As Congress adjourned, the Central Utah Project, already 20 years behind schedule, fell by the wayside in the final minutes. This is a serious blow in a long history of tragic starts and stops for the CUP.

There is no excuse for Congress repeatedly delaying or slowing a vital project for decades and in the process making it far more expensive than it ever should have been.The failure of the legislation is bitter because of the fact that there were no objections to the CUP itself. An acceptable bill had been hammered out and nearly everyone approved. But the CUP was done in by political maneuvering that had little to do with the project as such.

Rep. George Miller, D-Calif., who heads the House Water, Power and Offshore Energy Resources Subcommittee, wanted to use the CUP measure to carry an amendment that would limit federal water going to large farms - a pet issue of his.

When Sen. Pete Wilson, R-Calif., refused to allow Miller to add language sharply restricting the number of acres a farm could irrigate with water from federal projects, that eliminated Miller's support and killed the bill.

The CUP legislation carried $894 million for the project as it passed the House, $679 million for the balance of construction, environmental work and the Ute Indian Tribe, plus $214 million to cover work already done above the authority Congress had previously voted.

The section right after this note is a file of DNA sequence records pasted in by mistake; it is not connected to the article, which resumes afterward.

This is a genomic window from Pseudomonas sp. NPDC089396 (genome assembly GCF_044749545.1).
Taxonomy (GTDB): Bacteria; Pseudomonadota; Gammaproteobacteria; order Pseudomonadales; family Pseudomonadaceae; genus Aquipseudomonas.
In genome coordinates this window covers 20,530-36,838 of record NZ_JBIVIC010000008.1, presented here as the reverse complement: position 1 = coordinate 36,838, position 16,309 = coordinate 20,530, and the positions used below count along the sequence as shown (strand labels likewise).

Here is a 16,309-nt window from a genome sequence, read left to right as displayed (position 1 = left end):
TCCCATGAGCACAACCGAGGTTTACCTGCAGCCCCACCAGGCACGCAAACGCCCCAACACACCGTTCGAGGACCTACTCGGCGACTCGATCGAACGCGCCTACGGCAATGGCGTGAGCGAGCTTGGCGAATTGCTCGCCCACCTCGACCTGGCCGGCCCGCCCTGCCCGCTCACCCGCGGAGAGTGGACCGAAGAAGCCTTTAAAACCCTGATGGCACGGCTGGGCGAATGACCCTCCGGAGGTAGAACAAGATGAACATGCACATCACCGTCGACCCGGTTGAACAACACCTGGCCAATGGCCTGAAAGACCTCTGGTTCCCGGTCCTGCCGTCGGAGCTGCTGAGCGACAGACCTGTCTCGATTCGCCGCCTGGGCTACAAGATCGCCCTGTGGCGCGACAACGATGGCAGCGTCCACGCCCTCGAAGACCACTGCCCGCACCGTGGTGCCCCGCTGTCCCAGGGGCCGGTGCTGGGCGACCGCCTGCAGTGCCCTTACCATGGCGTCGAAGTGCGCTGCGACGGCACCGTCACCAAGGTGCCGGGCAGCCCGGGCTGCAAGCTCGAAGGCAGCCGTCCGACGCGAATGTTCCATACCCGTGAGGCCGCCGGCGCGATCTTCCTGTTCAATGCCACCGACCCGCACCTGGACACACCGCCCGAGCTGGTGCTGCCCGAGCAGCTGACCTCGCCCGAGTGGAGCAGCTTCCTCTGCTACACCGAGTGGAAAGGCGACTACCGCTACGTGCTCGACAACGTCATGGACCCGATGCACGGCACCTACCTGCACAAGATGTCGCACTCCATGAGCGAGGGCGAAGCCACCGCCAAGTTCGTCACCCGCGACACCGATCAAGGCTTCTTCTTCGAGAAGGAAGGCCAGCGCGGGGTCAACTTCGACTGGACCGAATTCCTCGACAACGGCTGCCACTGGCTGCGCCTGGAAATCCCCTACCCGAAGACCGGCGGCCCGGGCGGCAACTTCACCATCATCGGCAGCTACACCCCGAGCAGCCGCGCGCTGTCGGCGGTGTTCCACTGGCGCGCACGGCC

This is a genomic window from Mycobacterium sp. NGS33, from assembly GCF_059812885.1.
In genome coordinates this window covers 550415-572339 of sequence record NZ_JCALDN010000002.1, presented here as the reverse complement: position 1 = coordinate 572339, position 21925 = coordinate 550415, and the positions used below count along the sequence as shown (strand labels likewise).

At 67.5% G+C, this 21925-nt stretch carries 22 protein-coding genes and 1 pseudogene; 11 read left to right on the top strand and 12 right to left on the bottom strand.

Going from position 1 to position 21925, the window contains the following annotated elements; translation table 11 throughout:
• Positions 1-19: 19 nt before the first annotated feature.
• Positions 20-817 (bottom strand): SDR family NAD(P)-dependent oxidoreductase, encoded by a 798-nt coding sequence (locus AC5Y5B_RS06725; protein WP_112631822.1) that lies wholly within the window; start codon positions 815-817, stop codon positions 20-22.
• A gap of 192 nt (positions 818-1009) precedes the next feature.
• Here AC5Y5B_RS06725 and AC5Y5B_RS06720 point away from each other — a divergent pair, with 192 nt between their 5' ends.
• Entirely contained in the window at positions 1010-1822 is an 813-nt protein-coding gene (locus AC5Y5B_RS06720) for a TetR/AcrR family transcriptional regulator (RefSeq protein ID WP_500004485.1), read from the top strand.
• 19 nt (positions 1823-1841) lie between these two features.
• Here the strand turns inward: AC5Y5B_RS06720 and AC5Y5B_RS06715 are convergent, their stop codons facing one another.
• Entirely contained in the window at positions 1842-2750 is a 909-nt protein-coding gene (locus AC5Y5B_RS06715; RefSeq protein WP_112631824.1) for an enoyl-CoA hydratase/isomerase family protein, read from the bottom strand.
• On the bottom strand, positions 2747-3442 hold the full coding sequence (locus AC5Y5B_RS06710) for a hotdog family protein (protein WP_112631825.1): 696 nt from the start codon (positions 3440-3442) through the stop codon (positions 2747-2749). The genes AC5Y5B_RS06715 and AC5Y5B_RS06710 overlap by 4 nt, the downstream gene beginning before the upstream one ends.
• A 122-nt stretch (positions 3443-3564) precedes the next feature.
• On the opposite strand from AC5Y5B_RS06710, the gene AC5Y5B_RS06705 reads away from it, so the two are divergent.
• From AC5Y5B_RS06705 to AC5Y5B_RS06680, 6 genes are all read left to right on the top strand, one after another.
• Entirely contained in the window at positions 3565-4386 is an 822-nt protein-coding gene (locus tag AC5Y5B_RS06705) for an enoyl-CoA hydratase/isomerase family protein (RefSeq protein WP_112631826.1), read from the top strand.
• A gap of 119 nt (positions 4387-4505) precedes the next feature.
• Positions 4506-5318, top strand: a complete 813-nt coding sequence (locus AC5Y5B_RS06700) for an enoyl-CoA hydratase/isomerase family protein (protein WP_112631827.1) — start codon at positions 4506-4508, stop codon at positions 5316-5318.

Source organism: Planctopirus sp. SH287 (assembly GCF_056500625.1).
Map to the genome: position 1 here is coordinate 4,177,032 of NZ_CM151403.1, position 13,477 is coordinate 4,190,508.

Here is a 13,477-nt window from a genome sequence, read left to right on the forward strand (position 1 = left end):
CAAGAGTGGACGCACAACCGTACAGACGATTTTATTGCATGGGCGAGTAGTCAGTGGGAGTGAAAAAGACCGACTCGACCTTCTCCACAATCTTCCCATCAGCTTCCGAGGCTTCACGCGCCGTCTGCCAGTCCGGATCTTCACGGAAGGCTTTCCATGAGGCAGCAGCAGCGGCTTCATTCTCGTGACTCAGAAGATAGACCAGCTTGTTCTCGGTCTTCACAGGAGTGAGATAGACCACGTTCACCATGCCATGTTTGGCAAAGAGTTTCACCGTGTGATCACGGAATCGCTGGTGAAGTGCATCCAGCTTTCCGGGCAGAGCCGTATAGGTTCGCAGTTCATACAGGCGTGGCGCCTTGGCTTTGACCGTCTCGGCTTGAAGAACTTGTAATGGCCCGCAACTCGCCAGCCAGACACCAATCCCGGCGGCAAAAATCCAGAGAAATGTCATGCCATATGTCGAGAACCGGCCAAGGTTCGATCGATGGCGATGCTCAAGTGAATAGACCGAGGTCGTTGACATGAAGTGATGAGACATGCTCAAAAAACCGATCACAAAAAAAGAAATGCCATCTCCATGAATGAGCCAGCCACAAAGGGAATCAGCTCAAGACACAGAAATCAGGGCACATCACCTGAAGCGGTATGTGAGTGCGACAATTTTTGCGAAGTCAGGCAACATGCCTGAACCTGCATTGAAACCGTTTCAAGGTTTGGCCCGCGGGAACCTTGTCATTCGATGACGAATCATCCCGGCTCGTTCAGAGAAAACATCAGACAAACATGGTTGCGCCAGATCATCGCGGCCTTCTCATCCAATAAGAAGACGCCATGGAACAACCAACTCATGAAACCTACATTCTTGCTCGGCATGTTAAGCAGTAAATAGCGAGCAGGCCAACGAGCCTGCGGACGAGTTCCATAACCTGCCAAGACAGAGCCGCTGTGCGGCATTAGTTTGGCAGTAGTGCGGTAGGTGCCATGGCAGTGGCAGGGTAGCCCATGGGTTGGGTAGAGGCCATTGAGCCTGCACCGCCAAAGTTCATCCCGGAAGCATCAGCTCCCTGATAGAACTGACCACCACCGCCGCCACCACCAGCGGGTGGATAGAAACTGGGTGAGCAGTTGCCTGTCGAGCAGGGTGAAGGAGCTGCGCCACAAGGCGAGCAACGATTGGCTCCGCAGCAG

The failure to pass a completion bill will leave a large package of environmental projects as well as irrigation features within CUP unfunded.

Rep. Wayne Owens, D-Utah, and Sen. Jake Garn, R-Utah, immediately announced plans to reintroduce a similar bill on the first day of the 102nd Congress when it meets in January. Sen. Orrin Hatch, R-Utah, was optimistic that passage would occur sometime next year.

It is encouraging that Utah water officials believe that the bill's failure will have little immediate effect. There is, they say, enough money already available to finish the Jordanelle Dam and part of the municipal and industrial water delivery system.

Nevertherless, it is discouraging to see foot dragging and petty politics continue to surround the CUP. No other federal water project has been subjected to the restrictions continually imposed on the CUP.

The only hope now is that Utah's congressional delegation can remain unified on this issue and muster the political support necessary in the next Congress. Otherwise, Utah, the second most arid state in the nation, will be deprived of the water it desperately needs.